The long-awaited report comes only days before a critical meeting of the International Atomic Energy Agency, or IAEA, on June 16th, where it is expected to be presented to the agency’s board of directors and followed by discussions of Iran’s nuclear programmes. The United States wants the IAEA to declare Iran in violation of the 1973 Nuclear Non-Proliferation Treaty, or NPT, at the June 16th session. Copies of the report have already been distributed to IAEA member states.
One official, speaking on the condition of anonymity, said the IAEA team that left Friday for Tehran was being allowed in to defuse accusations that Tehran was working on a nuclear weapons programme. The official described the visit as a sign that the country was eager to cooperate with the agency.
Compiled late last week by the IAEA, the report—which continues a Tom Clancy-scale intrigue around Iran—indicated that Iran has in several cases breached international nuclear law by failing to report proscribed nuclear activities to the UN nuclear watchdog. The report’s assertion that Iran does not abide by international safeguards ratcheted up US rhetoric against Tehran’s nuclear programme.
US and Iranian Reaction
The IAEA report comes at a cluttered and perilous time in the worlds recent nuclear history. In December, it was revealed that Iran was constructing a uranium enrichment facility near the city of Natanz and a heavy water facility—instrumental in the production of plutonium—near the city of Arak. The same opposition group that unmasked these sites also recently announced that it had discovered in the Islamic Republic two more uranium enrichment sites, whose existence has not yet been confirmed by independent sources.
US State Department Spokesman Richard Boucher, speaking at a weekend briefing in Washington, called the IAEA report "deeply troubling," according to State Department transcripts of his remarks.
"We think the report and Iran’s programmes themselves are deeply troubling and need to be studied carefully by all members of the IAEA’s board of directors," he said. "Iran’s clandestine nuclear programme represents a serious challenge to regional stability, the entire international community and to the global non-proliferation regime," he said.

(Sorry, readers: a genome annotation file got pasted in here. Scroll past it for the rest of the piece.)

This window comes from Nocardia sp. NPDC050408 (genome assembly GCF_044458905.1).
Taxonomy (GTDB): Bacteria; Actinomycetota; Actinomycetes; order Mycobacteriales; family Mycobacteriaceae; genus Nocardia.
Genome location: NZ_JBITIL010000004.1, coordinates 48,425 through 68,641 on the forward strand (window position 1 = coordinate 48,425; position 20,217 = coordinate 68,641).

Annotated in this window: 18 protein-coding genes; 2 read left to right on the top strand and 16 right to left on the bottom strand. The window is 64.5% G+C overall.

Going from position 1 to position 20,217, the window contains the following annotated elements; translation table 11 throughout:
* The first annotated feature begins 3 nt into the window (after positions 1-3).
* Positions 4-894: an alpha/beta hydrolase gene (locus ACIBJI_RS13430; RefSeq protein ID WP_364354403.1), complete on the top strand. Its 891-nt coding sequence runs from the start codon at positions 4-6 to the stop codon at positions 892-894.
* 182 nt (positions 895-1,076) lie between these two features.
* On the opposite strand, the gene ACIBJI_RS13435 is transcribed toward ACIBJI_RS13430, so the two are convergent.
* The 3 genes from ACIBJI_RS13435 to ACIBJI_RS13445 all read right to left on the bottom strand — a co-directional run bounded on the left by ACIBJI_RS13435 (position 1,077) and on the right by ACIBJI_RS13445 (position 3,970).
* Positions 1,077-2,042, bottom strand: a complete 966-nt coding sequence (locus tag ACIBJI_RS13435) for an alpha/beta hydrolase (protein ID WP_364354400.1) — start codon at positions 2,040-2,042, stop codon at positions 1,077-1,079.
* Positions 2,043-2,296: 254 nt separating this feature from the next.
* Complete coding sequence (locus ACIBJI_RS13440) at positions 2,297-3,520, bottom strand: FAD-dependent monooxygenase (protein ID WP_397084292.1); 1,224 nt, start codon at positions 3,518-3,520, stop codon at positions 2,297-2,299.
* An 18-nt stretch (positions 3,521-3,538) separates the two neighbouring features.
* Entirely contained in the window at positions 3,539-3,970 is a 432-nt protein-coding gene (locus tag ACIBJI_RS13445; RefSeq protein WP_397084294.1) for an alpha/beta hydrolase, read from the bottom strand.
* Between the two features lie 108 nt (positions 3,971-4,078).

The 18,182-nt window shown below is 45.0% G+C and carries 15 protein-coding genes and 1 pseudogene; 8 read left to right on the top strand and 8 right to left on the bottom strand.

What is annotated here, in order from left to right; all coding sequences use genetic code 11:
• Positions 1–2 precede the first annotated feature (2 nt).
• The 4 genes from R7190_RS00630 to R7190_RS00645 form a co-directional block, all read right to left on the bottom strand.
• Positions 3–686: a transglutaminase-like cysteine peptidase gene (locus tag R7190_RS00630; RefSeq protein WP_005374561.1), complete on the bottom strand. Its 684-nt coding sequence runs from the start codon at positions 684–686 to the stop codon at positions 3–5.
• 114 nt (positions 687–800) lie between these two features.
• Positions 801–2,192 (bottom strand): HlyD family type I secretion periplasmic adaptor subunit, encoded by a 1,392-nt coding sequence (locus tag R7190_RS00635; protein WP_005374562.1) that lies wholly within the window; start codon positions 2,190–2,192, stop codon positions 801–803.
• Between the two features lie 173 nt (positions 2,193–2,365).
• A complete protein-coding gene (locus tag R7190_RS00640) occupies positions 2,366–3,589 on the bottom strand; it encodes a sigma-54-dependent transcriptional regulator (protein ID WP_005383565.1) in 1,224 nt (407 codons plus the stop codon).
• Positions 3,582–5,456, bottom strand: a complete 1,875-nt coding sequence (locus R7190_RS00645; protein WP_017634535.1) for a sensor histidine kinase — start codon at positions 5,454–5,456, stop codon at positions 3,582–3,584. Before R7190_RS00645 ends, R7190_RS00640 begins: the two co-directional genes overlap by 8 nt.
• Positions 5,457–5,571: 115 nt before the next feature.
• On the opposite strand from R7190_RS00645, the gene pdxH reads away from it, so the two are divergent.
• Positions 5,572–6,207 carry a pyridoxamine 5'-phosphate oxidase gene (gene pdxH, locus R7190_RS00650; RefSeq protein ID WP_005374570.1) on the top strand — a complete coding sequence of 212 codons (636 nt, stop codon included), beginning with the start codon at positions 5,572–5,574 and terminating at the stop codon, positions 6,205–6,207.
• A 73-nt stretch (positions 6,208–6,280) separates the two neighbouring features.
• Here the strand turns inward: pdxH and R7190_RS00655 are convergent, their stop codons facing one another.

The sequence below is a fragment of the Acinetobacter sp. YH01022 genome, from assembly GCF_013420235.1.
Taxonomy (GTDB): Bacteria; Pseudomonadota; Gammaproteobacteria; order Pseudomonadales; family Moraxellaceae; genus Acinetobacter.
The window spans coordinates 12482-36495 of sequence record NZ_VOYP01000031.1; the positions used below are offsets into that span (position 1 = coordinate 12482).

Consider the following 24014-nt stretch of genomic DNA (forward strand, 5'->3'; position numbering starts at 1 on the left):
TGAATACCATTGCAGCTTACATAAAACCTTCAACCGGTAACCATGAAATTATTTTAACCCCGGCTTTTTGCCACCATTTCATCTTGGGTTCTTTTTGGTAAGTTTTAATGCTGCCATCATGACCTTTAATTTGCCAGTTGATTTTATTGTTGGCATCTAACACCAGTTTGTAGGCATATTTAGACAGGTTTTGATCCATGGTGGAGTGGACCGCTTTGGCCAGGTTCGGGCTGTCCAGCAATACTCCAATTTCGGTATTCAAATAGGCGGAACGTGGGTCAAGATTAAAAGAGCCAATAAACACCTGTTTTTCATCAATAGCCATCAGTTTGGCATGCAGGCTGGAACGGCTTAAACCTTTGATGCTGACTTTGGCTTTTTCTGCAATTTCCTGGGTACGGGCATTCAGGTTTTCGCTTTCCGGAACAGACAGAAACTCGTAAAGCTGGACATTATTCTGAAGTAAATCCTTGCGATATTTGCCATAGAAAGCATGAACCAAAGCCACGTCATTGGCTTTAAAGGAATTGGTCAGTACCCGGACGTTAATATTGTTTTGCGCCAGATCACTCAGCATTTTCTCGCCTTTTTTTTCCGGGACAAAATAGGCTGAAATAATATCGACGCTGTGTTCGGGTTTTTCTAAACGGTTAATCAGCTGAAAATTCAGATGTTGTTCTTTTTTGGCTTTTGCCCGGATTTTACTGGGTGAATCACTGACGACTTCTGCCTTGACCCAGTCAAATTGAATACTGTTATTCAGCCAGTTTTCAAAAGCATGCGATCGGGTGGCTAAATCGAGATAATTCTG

"We think this report can provide important insights into the nature of the Iranian nuclear programme and the problems that exist concerning Iran’s safeguard obligations," Boucher added.
The IAEA’s Safeguards Agreement is designed to ensure that countries that are a party to the NPT, do not divert materials or use facilities to develop covert nuclear weapons programmes.
While the US criticises Iran for non-transparency, Iran’s nuclear energy chief Gholam Reza Aghazadeh admitted Sunday in Tehran that Iran had, in fact, bought and imported the Chinese uranium. He said the purchase was not reported to the IAEA because Iran, at the time, thought safeguard agreements did not require it.
Indeed, Matthew Bunn, a Harvard University nuclear expert, said Aghazadeh had been in error and was—in 1991—obligated to report the uranium import. Bunn was backed up by the text of the IAEA report itself, which noted Iran "should have informed" the agency of the acquisition, according to the provisions of the Safeguards Agreement with the IAEA that was signed by Iran. This agreement requires that reports be filed on all materials subject to safeguards, including this uranium.
Nonetheless, Aghazadeh, speaking on state-run television over the weekend, said: "There is no mention of the word ‘violation.’ The report only mentions ‘failure,’ which is still a legal debate between us. And these are normal differences."
Iran’s Foreign Ministry Spokesman Hamid Reza Asefi told Bellona Web: "We have done nothing which would violate our commitments regarding the NPT. We have answers for all the points mentioned in this report." He declined further comment.
What the Report Said
The report noted, according to one Western diplomat, that Iran was taking steps to rectify its notification procedures. He also confirmed Aghazadeh’s Sunday assertions that the report mentioned only "failure."
"The report does not contain language such as ‘non-compliance’ or ‘violation,’" said the Western diplomat, who spoke on the condition his name not be mentioned.
The full report on Iran’s nuclear programme, which will be delivered to the IAEA’s board of directors by the agency’s chief, Mohamed ElBaradei, is expected to shed conclusive light on whether or not Iran—part of US President George Bush’s "axis of evil"—is developing nuclear weaponry.
The breaches of international nuclear law that Iran is accused of in the IAEA report, the Western diplomat told Bellona Web, include importing two tonnes of uranium ore from China in 1991. The report also said that Iran processed—but did not enrich—some of that uranium, producing about a kilogram of uranium metal.
The report also criticised Iran for allegedly failing to report what it did with the material, the diplomat said.
According to a text of the report obtained by Bellona Web and other press organisations, "Iran has failed to meet its obligations under its Safeguards Agreement with respect to the reporting of nuclear material, the subsequent processing and use of that material and the declaration of facilities where the material was stored and processed."
The IAEA adds in its report, however, that Iran is beginning to correct this problem. "While these failures are in the process of being rectified by Iran, the process of verifying the correctness and completeness of the Iranian declarations is still ongoing," said the report.
More Surprises From the Report
Harvard’s Bunn said one of the report’s most surprising findings concerned the import of the uranium from China in 1991. "Iran, up to this point, seems to have been buying a bomb option while staying within the confines of the IAEA’s Safeguards Agreement," he said in a telephone interview from Cambridge, Massachusetts.